Immaturity of today’s male tied to rise of feminism
To paraphrase P.T. Barnum, nobody ever went broke underestimating the maturity of the American male. On the contrary, as the films of Judd Apatow and magazines like Maxim make clear, immaturity among 20- and 30-something guys is a reliable cash source. It’s a phenomenon on which nearly everyone can agree: At least among middle-class American men, adolescence now stretches deep into age brackets that just a couple of generations ago were considered fully adult. The demographic, economic, and social causes and consequences are up for debate, however, and in “Manning Up,’’ author Kay S. Hymowitz argues vigorously, if wrong-headedly, that most of the blame can be laid upon the women’s movement.
In describing the problem of these boyish men, Hymowitz starts by laying out the terms others have used to label these not-quite-grown-ups, from “quarterlife’’ to “adultescence’’ to the wonderfully awful “twixters.’’ The term she uses is preadult. Preadulthood, she argues, “has . . . confounded the primordial source for a mate. It has delayed a stable sense of identity, dramatically expanded the pool of possible spouses, mystified courtship routines, and helped to throw into doubt the very meaning of marriage.’’ All of which has led, she points out, to a lot of frustrated and confused women, who wonder why they can’t find a reasonably grown-up man to date, one who isn’t married already — to his video-game controller and beer bong.
Hymowitz, a scholar at the right-leaning Manhattan Institute, can be hilarious (“Here’s a cultural mystery for you: Adam Sandler’’), but too often her cleverness is drenched in a bitter, or even bizarre, reading of modern feminism. She writes of a hypothetical man who is confused about how chivalrous to be on a date because he’s been “chewed out by a female colleague’’ for holding open an office door, and who feels unnecessary to members of “the vibrator-powered womanhood of today.’’ Her zeal to somehow tie women’s educational and economic advances to this perceived downward spiral in men’s maturity levels leads her to make wild claims (“Women’s determination to achieve financial independence before marriage is something very new, and is at the heart of preadulthood.’’) and to confuse cause and effect, as when she points out that women only make less money than men if you take into account their disproportional numbers in low-paying careers — there’s a more logical way to spin that fact, as I’m sure she realizes. But when your point is that somehow women are doing better than men, and that this improvement in women’s lives somehow comes at the expense of men’s identity, well, it’s better to throw around lines like “feminism’s siren call to the workplace’’ than to question why jobs traditionally held by women pay less than jobs traditionally held by men.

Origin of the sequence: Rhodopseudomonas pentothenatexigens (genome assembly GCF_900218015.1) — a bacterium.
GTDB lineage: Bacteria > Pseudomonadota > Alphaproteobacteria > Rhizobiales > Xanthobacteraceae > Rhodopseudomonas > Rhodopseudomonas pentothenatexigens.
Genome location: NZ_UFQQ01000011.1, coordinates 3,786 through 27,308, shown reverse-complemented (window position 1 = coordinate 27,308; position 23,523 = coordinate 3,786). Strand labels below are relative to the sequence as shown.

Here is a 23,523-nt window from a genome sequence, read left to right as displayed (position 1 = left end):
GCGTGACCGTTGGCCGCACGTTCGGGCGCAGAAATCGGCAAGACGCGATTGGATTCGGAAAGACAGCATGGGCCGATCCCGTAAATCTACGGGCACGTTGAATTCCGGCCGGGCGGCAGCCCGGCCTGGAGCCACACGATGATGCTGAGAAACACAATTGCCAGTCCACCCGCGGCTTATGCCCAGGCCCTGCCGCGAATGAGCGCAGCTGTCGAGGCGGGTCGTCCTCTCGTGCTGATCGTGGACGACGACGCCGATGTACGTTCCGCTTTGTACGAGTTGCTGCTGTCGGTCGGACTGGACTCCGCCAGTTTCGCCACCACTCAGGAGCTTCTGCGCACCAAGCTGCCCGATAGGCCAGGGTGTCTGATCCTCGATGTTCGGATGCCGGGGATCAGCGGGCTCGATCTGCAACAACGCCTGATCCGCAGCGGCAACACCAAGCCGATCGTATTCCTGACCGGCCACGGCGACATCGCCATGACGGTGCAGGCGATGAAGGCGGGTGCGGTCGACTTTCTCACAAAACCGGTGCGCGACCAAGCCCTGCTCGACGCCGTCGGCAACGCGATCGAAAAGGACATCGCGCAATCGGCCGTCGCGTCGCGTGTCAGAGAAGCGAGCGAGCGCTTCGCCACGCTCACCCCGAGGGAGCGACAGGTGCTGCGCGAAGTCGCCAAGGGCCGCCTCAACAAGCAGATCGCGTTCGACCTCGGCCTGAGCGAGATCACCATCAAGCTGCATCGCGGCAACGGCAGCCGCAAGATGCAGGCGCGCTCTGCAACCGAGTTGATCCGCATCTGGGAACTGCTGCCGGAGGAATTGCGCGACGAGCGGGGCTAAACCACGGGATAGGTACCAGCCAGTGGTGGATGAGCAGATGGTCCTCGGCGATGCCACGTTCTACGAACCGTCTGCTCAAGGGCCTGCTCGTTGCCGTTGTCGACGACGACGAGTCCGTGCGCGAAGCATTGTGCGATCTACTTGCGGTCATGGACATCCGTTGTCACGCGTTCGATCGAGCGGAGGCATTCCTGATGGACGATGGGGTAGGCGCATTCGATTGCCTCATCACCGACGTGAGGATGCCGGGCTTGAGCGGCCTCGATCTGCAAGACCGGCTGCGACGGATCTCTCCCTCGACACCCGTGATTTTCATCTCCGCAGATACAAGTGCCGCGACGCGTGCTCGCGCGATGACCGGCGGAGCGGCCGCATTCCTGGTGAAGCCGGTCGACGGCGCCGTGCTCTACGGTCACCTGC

Hymowitz isn’t afraid to contradict herself, which can be confusing. Are preadult child-men hapless losers, shut out of the job market by the rampaging hordes of alpha girls who have not only taken their fair share of jobs but also somehow reshaped the entire American economy? Yes. But at the same time they are doing OK, able to devote more of their working years to career-building (while women often have to take time off to bear and raise kids), and at the same time free to delay marriage and parenthood decades past when women can. Whether we are to pity, condemn, or envy the child-man is never entirely clear. What is clear is that feminism (in Hymowitz’s view, a force that puts Women’s Centers in colleges that lack, tragically, matching Men’s Centers) is somehow to blame. As for the child-man, happily taking the slow road to adulthood, maybe his failure to “man up’’ is less feminism’s fault than the culture’s willingness to indulge him.
Kate Tuttle, a writer and editor, can be reached at firstname.lastname@example.org.